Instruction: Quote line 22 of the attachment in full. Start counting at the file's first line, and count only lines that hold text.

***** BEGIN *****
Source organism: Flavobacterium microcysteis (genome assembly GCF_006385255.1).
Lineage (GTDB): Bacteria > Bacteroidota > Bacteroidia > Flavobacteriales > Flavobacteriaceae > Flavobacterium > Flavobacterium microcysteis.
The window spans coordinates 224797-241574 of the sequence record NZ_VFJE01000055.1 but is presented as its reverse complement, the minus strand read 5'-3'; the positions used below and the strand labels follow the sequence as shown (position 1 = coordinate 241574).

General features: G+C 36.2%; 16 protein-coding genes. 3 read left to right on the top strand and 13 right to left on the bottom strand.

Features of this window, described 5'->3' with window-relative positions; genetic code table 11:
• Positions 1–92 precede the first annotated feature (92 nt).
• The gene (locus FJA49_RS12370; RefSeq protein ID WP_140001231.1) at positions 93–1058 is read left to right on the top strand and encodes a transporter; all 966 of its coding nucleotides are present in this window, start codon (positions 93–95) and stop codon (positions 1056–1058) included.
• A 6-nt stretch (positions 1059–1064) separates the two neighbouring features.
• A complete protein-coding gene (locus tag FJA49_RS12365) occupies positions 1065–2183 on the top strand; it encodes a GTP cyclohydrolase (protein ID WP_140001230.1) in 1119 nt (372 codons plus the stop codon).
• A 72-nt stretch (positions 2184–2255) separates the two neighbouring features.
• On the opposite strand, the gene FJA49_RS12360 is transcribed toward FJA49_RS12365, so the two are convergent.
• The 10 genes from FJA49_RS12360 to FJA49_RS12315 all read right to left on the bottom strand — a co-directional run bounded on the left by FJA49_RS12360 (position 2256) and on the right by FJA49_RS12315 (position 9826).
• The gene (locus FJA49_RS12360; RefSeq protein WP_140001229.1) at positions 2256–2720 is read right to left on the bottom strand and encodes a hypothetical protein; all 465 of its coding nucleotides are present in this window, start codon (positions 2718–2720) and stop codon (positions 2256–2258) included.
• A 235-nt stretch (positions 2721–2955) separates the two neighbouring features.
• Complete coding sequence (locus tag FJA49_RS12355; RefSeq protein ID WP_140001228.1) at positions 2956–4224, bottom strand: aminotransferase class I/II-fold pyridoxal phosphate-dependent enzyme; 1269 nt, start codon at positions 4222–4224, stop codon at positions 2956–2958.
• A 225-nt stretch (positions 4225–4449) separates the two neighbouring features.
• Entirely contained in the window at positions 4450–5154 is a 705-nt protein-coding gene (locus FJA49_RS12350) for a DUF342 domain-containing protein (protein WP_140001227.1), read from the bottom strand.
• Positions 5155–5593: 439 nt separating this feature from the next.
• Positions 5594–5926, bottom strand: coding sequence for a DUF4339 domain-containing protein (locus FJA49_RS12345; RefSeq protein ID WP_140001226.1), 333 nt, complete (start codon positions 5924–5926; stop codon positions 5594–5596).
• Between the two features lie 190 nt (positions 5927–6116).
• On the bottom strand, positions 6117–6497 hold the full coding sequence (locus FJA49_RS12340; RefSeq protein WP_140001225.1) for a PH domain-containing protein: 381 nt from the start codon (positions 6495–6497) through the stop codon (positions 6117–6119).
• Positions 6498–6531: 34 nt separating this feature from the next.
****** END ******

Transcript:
• Positions 6498–6531: 34 nt separating this feature from the next.